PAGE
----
It is true that the area does seem cut off from other parts of Windsor Terrace (of which it is technically a part) because of the high-volume streets surrounding it. We also feel more aligned with Kensington because of the particularly large road to our north (a Moses-era entrance ramp). If it works as a designation, so be it, but that was not our intention. We were merely trying to be descriptive. City Planning picked it up and included it in the ULURP; I imagine that is because we were so active as a group in getting our ideas heard.

If anyone wants to know more about the community plan we developed, feel free to read our report at (you know)

Dec. 19, 2008, 9:19 pm
Mandy Harris from Windsor Terrace / Kensington says:
In case my letter to the editor is not published, here it is for you all to read:

To the Editor:

I am annoyed by Mr. McLaughlin's recent story regarding my neighborhood. He interviewed me because he was interested in what he believed to be a new neighborhood name and he wanted to know where it came from.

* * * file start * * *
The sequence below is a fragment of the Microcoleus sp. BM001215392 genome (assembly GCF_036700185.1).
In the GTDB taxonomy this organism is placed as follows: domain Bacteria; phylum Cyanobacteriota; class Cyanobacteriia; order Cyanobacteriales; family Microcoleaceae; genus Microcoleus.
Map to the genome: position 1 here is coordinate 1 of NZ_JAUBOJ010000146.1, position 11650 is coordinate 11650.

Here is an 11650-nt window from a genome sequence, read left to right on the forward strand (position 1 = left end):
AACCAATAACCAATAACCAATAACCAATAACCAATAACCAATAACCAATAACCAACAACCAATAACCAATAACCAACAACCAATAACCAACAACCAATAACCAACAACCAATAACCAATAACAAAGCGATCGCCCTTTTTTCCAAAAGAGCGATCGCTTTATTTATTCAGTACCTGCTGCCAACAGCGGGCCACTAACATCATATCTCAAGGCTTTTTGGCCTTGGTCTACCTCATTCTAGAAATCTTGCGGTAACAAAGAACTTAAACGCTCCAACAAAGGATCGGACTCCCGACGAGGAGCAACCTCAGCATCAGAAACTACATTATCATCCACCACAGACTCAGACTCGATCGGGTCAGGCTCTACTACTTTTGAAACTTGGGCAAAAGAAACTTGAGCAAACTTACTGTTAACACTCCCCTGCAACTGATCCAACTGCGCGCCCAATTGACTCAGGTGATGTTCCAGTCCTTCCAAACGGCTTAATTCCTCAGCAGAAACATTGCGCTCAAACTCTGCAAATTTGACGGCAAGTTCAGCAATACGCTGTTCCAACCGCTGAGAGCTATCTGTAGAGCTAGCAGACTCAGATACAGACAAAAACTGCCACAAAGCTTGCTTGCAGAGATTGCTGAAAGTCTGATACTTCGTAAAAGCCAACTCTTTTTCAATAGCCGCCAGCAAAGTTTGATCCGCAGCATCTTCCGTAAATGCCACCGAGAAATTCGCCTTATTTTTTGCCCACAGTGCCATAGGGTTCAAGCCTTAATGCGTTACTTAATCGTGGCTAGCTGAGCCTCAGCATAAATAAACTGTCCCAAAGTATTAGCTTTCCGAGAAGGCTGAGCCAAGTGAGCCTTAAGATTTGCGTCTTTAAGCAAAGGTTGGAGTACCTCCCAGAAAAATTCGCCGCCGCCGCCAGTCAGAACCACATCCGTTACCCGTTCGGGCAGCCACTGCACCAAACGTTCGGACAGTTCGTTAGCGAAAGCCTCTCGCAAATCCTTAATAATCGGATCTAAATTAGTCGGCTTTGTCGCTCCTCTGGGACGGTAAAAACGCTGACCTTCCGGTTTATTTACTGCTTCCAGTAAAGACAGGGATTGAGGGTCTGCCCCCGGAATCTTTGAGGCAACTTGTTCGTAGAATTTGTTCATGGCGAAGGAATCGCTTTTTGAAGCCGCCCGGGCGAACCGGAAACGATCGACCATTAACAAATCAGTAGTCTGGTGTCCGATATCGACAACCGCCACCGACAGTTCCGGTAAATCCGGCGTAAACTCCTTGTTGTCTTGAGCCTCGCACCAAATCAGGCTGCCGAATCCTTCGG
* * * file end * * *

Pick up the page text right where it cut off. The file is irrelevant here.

I told him that that the name actually belonged to our community group and not to the neighborhood. When we organized in response to out-of-scale development in 2005, we were setting up a website and we needed a domain name, quite frankly. The pun seemed to fit because it reflected our goals of trying to stabilize the flux that was occurring around us and it incorporated the stables, one of the defining features of the area. End of story.

Mr. McLaughlin must have felt this was not a good enough story, so he invented his own, imagining that our group was on a re-naming quest and that there were people in favor and against it, etc. A complete fabrication and a telling indication of Mr. McLaughlin's inability to see the real story here.

Our group's energy (and imagination) has been spent on pursuing things that matter--zoning to protect our homes and ensure diversity in our neighborhood as well as traffic, pedestrian, bicycle, and equestrian safety improvements for residents and visitors to the area.

I can only guess that our community group's name became associated with the area because we were so active in getting our ideas heard. It is a reflection of that and nothing more. As for the term in the title, "Stableton," that must also be of Mr. McLaughlin's creation. I have never heard that name before.

Regrettably, if this letter is published, I know it will do too little to correct the errors and misconceptions already boradcast by his article. I urge you, then, as editors, to impress upon your reporters the need to report the news and not invent it.

Thank you for your time.

Mandy Harris
Dec. 20, 2008, 1:16 pm